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Obesity (Silver Spring). 2014 Jun;22(6):1505-11. doi: 10.1002/oby.20723. Epub 2014 Mar 6.

A longitudinal study of gross motor coordination and weight status in children.

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1
Department of Movement and Sports Sciences, Ghent University, Belgium; Faculty of Physical Education and Physiotherapy, Vrije Universiteit Brussel, Belgium.

Abstract

OBJECTIVE:

This longitudinal study investigated the interrelationship between children's weight status and level of gross motor coordination over time, taking baseline physical activity (PA) into account as a possible mediator.

METHODS:

Baseline measurements were collected in 2517 children (5-13 years, 52.8% boys), including (1) body height and weight to calculate body mass index (BMI) z-scores, (2) gross motor coordination using the Körperkoordinationstest für Kinder (KTK), (3) total PA estimated by a questionnaire. At follow-up, 754 participants (7-13 years, 50.8% boys) underwent anthropometric and KTK assessments again. Two hypothesized partial mediation models (i.e., KTK ↔ PA ↔ BMI z-score) were examined by multiple linear mixed models.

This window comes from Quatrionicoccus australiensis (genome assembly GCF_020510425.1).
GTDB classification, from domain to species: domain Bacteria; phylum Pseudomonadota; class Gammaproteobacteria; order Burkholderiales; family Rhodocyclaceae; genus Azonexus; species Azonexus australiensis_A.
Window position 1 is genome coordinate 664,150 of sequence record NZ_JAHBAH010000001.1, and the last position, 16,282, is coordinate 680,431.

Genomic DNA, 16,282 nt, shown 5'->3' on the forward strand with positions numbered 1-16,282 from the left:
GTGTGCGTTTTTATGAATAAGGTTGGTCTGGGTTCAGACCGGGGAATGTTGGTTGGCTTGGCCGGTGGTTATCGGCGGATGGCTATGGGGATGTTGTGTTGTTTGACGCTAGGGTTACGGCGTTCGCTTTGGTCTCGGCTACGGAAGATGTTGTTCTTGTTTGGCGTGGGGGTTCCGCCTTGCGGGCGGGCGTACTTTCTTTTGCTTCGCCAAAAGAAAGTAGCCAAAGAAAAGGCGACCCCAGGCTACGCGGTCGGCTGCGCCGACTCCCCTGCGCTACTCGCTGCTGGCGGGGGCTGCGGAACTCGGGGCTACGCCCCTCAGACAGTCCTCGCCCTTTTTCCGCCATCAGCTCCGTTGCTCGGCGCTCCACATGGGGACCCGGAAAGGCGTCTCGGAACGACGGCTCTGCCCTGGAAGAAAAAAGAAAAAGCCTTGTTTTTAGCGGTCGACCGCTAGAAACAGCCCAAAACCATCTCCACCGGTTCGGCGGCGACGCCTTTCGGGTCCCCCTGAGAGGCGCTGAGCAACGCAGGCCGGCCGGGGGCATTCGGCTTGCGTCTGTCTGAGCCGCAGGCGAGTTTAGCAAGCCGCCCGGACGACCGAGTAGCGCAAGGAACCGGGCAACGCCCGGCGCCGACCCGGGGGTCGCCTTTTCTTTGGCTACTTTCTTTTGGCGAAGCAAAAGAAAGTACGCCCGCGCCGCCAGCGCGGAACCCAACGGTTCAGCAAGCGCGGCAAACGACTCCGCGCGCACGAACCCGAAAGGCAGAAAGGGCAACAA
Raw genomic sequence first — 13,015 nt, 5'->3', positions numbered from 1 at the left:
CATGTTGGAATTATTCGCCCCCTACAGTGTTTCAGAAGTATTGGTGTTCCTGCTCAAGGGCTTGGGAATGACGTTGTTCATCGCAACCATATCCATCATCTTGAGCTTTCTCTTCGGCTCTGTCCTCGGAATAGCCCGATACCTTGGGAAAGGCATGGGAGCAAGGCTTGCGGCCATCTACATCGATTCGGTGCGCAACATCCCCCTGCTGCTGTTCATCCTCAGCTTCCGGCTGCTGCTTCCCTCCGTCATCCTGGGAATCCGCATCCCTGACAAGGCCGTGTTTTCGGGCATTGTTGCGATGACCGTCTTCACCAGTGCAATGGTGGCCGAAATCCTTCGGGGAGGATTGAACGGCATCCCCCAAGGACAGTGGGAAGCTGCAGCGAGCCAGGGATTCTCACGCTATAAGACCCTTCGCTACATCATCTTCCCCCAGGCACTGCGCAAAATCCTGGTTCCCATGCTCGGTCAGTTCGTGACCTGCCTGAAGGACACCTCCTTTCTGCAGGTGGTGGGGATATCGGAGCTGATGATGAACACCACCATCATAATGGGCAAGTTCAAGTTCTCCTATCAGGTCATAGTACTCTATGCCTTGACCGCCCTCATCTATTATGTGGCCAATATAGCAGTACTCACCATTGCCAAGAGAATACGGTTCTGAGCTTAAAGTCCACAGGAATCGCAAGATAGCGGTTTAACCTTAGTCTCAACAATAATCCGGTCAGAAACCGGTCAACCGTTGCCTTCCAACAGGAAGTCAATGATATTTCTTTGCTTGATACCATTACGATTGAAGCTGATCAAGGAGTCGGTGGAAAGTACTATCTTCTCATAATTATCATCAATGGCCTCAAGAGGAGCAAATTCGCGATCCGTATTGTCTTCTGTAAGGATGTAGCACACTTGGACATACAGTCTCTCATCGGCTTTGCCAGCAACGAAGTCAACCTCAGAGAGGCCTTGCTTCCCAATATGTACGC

RESULTS:

A lower performance on the KTK at baseline significantly predicted an increase in BMI z-score (B = -0.003, P = 0.027). Conversely, a higher baseline BMI z-score also predicted a decrease in KTK performance (B = -1.792, P < 0.001). Since total PA at baseline was not significantly related to initial KTK performance (B = 1.628, P = 0.134) nor BMI z-score (B = 25.312, P = 0.130), its mediating effect was not further explored.

CONCLUSIONS:

Our results strongly suggest that children's weight status negatively influences future level of gross motor coordination, and vice versa. Prevention and intervention initiatives should consider this reciprocal causal relationship across developmental time.

PMID:
24549983
DOI:
10.1002/oby.20723
[Indexed for MEDLINE]
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